Songwriter Kirsty MacColl’s “They Don’t Know (About Us)” makes a fitting title track for “Our Nixon.” The found-footage documentary, woven from 500 hours of Super 8 shot by Watergate convicts H.R. Haldeman, John Ehrlichman, and Dwight Chapin, isn’t just a portrait of the Nixon’s peculiar boys club. It’s a time capsule from a bygone age.
And, really, who would have thought the president’s chief of staff, domestic affairs advisor, and special assistant spent the early 1970s making home movies along with national policy, carrying cameras as well as clipboards? (Imagine Reggie Love and Rahm Emanuel uploading playful YouTube videos from the campaign trail.) Witnessed from our own era — an era of armed drones, hacker collectives, and PRISM, of staying “on message” and avoiding “gaffes” — this unorthodox raw material, collected by the FBI in the course of the Watergate investigation, seems almost quaint in its earnestness. “I was just waiting,” Chapin says in one of the film’s archival interviews, “to see what unfolded.”
What unfolded, of course, was a sustained campaign of political sabotage waged against the press, the Democratic Party, and all manner of radical activists. Nixon, whose presidency came to be shadowed by its own quiver of illegal wiretaps, burglaries, and empty slogans (“Peace with Honor”), did not acquire the nickname “Tricky Dick” for nothing. But the impeccable timing of “Our Nixon,” which arrives in select theaters today, invites comparison with the present moment despite the film’s hermetically sealed, direct cinema aesthetic. One wonders what people will make of recent administrations’ bad behavior in forty years, and of the public’s seeming acquiescence to their excessive deployment of power.
In this sense, director Penny Lane fashions an engaging counter-narrative of Nixon and his “great, silent majority” from the ephemera of history’s dustbin. Slight and straightforward, marking the years between the First Inaugural Address and the fateful resignation with sidelong images of the Pope’s red shoes and a pile of horseshit outside Paris’ Elysee Palace, “Our Nixon” nonetheless illuminates how much the passage of time and the aging of celluloid recalibrate how we remember the past.
Reputations change, and Nixon’s, almost inconceivably, seems to be on the rise. Turn on MSNBC and you won’t have to wait long to hear some commentator remark that Nixon (or Reagan) would be quarantined from today’s GOP, down with a severe case of moderation. It’s invariably meant as an insult to John Boehner’s merry band of misfits, but it also suggests an increasing recognition that Nixon’s foibles comprised something more complicated than the Oedipal tragedy of hubris described in the textbooks.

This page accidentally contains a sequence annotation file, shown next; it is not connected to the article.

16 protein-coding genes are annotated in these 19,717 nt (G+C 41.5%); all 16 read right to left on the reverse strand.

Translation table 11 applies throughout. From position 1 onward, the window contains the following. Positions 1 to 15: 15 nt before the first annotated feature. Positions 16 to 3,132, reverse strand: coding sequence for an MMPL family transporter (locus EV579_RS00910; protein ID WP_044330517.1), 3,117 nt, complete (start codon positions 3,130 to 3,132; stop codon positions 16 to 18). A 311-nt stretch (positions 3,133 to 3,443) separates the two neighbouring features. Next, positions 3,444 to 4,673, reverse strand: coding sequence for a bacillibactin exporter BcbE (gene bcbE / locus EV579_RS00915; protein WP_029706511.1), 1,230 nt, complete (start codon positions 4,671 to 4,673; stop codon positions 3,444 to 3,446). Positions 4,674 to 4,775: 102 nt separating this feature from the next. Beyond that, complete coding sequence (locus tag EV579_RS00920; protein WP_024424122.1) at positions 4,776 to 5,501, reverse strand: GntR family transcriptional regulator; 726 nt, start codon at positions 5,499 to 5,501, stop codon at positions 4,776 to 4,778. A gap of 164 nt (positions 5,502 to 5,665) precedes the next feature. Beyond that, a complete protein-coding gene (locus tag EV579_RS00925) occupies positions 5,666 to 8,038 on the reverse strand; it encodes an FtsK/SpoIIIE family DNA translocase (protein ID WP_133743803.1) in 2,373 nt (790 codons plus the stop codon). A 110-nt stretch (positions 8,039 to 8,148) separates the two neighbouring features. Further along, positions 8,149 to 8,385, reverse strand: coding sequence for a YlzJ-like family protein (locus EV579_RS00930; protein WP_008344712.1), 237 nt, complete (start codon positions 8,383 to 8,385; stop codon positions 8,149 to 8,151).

To that end, “Our Nixon” features not the sweaty, growling miser of the Kennedy-Nixon debates but a telegenic, savvy figure telephoning Aldrin and Armstrong on the surface of the moon; not the damaged monomaniac of Oliver Stone’s fictionalized biopic, but a man of no little good humor and (admittedly wayward) loyalty, who accepted Haldeman’s resignation and then professed his love. Lane’s ironic superimpositions — ’70s pop tunes, Nixon’s own ill-considered Oval Office statements, captured for posterity on those now-infamous tapes — cannot eliminate the original footage’s gentle admiration. The more nuanced picture that emerges from these juxtapositions surely makes for more exciting viewing than any angry hatchet job, however much it might be deserved.
Indeed, if many of Nixon’s values, policies, and actions now register as antithetical to a modern, democratic society (“Aristotle was a homo, we know that,” he offers by way of explaining the decline of Greek civilization. “So was Socrates.”), we would do well to remember that the ultimate responsibility for bad government lay in the consent of the governed.
Nixon beat McGovern in 1972 by an Electoral College margin of 521-17. “More than ever, Nixon now for you and me,” the insipid campaign jingle went, and if it strains credulity to think these words played well in Peoria, we would also do well to remember what “Our Nixon” makes clear — that the past is a far country, and they do things differently there.
“Our Nixon” opens today in select theaters.